Spectacular and quotidian gendered and sexualized violence in states and collectives of the (post)colony holds in place fraught, unjust histories and relations between elites and subalterns, majoritarian subjects and non-dominant ‘Others’. At the intersections of nationalist and decolonial confrontations, such violence regularizes states of emergency and exception. The following excerpts are curated from the co-edited and co-contributed monograph, Conflicted Democracies and Gendered Violence: The Right to Heal. The monograph elucidates the centrality of political and foundational violence in the governance of conflicted democracies in the (post)colony and calls attention to the urgent need for transformation. Through oral history, archival and legal research undertaken over three years, this interdisciplinary work espouses the right to heal. It underscores the need for immediate, transitional and transformative justice mechanisms in conflicted democracies to address protracted conflict (focusing on their internal dimensions) and social upheaval (in Kashmir, Punjab, Gujarat and Odisha). India serves as an exemplar. The issues pertinent to contemporary India are both specific to it and generalizable across cultural and discursive spaces beyond it. They are shared across nation states with varying forms of government and diverse relations to social difference. The excerpts below outline certain conceptual ‘keywords’ from the first chapter that provide a framework for engaging the comparative and situated issues of gendered and sexualized violence and oral histories of victimized-survivor subjects in the monograph.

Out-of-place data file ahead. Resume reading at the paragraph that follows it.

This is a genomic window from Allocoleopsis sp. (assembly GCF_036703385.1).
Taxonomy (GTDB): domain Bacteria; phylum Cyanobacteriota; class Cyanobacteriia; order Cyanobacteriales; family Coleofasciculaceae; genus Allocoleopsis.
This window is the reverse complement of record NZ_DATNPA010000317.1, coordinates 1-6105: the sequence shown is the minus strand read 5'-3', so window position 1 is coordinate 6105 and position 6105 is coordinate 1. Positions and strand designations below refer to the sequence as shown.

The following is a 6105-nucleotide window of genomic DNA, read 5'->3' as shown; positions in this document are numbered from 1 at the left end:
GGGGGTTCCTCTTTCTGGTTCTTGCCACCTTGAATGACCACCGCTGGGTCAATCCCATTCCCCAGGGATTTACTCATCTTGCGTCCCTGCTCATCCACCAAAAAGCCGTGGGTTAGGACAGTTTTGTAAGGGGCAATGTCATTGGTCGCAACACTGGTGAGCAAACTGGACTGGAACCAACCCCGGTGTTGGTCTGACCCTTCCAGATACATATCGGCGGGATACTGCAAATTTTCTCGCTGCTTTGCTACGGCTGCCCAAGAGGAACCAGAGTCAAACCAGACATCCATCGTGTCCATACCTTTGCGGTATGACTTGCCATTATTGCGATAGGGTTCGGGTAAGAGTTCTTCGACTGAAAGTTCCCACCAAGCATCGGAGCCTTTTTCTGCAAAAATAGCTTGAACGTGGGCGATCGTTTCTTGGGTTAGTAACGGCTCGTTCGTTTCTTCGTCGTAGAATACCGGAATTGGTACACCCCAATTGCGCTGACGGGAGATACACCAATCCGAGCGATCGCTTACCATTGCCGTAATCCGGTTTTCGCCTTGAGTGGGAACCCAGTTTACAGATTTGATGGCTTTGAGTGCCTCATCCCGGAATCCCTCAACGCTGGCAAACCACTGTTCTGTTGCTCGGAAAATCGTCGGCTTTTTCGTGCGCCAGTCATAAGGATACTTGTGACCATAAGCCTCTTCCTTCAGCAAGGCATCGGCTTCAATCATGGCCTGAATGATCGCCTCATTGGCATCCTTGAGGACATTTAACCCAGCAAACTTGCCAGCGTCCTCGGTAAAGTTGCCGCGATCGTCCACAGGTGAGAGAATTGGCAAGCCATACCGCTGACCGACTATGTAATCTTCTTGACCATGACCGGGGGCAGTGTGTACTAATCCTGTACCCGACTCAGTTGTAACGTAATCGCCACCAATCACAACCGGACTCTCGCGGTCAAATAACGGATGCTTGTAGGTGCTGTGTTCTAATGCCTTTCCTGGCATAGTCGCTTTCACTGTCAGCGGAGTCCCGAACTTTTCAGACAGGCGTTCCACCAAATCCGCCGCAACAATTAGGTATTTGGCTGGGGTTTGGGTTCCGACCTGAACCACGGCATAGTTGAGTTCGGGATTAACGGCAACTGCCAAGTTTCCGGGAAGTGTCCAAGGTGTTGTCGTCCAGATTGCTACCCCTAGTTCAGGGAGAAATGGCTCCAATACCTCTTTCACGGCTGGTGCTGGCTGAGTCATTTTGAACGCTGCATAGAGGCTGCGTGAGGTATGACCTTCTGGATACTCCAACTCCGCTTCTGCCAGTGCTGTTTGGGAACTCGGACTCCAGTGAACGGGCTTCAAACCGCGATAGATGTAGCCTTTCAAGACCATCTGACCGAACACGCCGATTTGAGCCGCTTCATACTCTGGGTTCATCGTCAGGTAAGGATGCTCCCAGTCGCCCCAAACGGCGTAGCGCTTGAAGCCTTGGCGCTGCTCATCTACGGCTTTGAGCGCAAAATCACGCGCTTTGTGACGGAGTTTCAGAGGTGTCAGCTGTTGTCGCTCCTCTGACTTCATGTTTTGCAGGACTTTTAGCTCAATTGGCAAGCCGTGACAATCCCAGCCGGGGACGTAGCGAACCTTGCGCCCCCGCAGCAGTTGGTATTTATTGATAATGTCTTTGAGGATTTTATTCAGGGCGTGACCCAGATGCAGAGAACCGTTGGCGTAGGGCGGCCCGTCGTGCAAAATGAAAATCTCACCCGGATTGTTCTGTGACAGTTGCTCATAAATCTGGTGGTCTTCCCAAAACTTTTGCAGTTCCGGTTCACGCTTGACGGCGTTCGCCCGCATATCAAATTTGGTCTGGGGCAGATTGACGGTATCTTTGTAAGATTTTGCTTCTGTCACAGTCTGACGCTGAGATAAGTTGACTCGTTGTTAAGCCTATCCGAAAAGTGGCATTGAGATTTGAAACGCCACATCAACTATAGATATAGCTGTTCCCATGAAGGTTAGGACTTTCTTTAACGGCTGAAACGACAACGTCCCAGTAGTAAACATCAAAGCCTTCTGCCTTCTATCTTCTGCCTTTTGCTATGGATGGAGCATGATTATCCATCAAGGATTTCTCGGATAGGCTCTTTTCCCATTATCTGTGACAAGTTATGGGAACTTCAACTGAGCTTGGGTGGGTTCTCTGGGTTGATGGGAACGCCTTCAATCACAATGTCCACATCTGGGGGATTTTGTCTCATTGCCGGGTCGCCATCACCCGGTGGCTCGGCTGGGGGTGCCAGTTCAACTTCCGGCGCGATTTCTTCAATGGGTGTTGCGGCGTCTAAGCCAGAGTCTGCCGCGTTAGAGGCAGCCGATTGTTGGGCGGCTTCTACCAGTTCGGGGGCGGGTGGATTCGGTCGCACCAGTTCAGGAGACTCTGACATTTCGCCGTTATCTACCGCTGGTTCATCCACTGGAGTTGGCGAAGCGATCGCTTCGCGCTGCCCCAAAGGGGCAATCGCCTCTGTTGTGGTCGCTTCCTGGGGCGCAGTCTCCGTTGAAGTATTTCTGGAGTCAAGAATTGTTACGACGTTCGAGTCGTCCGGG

June 17, 2016
Chatterji, A. P. (2016). Gendered and Sexual Violence in and beyond South Asia. ANTYAJAA: Indian Journal of Women and Social Change, 1(1), 19–40. https://doi.org/10.1177/2455632716646278